Again, because the gospels are about Jesus, we know very little about Mary's life in Nazareth during Jesus' boyhood and adult life. In all probability her life was quite ordinary. She cleaned her house, went to the village well for water, prepared meals and made clothes for her family.  We know Mary was involved in the life of Jesus throughout His ministry. She cared for Him as an infant (Matt 1:18 - 2:23); she looked for Him in the Temple when she thought He was lost (Luke 2:41-49); she cared for Him through adolescence (Luke 2:51-52); she interceded with Him at the wedding at Cana (John 2:2-5); she worried about Him as He began His ministry (Matt 13:46); she was at His cross when He was crucified (John 19:25-26); and she prayed with the other followers of Jesus after His ascension (Acts 1:14).

Jesus began his ministry when he was about thirty years old. Mary didn't always understand what Jesus was doing or why he was doing it. Like any mother, she worried about her son., but she never lost faith in him. She obediently heard the Word of God and kept it.

Mary's role at Cana illustrates the importance in which she is held by her Son. Mary, God's humble servant, noticed that the wedding no longer had any wine and brought this to the attention of her Son. He responded to her admonition, "They have no wine." (John 2:3) by willingly doing something miraculous. Her last recorded words in the Bible, "Do whatever he tells you." (John 2:5) signify her full expectation that her Son would do the miraculous by causing nature to bend to His will. She was and is full of faith in Him; she was His first disciple.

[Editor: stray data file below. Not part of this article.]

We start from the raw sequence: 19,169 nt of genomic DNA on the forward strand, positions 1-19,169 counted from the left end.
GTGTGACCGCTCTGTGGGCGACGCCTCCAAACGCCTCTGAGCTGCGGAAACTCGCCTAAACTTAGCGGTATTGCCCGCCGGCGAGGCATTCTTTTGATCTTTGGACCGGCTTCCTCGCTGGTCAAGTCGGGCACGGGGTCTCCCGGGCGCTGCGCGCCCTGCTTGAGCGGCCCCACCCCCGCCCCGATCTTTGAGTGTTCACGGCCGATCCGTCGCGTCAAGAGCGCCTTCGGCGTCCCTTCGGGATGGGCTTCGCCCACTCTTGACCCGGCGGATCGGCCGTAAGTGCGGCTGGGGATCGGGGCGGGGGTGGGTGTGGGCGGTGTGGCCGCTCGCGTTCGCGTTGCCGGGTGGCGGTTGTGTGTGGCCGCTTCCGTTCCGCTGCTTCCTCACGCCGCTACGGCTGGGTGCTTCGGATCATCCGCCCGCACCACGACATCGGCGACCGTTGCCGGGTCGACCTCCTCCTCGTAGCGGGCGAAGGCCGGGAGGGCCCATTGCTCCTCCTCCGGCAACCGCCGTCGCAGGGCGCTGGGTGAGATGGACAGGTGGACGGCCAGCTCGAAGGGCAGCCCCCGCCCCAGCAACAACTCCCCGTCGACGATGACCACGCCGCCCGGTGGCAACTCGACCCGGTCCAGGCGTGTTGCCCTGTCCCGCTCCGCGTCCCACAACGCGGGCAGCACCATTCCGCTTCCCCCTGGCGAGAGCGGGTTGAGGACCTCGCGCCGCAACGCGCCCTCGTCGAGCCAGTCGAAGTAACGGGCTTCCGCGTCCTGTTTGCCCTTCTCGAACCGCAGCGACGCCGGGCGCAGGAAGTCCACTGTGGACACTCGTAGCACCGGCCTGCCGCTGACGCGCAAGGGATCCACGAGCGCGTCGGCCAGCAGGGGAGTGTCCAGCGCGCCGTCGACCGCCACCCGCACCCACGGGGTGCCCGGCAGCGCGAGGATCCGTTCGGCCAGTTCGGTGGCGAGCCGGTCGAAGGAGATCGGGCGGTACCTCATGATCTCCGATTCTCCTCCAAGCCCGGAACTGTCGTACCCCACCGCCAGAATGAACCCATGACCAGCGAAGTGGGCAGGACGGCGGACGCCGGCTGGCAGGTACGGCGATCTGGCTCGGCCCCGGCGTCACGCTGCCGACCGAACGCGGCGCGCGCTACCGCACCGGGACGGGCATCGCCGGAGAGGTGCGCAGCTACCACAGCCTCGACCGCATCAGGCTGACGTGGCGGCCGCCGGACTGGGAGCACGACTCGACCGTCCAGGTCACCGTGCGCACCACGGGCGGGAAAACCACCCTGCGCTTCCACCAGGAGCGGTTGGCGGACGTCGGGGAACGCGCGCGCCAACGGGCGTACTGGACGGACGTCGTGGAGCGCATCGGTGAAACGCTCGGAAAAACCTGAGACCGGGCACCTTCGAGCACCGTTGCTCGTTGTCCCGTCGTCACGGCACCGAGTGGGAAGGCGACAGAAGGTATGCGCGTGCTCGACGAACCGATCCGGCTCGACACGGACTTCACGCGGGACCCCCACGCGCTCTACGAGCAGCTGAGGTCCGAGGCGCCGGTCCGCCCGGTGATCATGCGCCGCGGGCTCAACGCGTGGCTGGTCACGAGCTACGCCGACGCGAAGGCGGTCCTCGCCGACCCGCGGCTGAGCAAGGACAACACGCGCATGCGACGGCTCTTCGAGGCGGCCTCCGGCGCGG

The most devastating hours of Mary's life were spent beneath the cross of her Son.  "When Jesus saw his mother and the disciple there whom he loved, he said to his mother, "Woman, behold your son." Then he said to the disciple, "Behold, your mother." (John 19:26). By giving His mother to the disciple at the Cross, she becomes the Mother of all Jesus' followers and the Mother to His Church. It is in this role that she has occasionally appeared to the pious throughout history.

Mary was present with the disciples in the upper room and received the Holy Spirit at Pentecost. It is clear that Mary shared the faith of the early church and was, from the first, a member of the post -resurrection community.

Mary is honored by the Church as its mother, as a model of faith, as a sign of the Church's hope in the coming of the Kingdom, and as the Queen of Saints.  We are very fond of Our Lady because She is our refuge and our help. This humble woman who marked the transition between the Old Testament and the New Testament is Our Mother.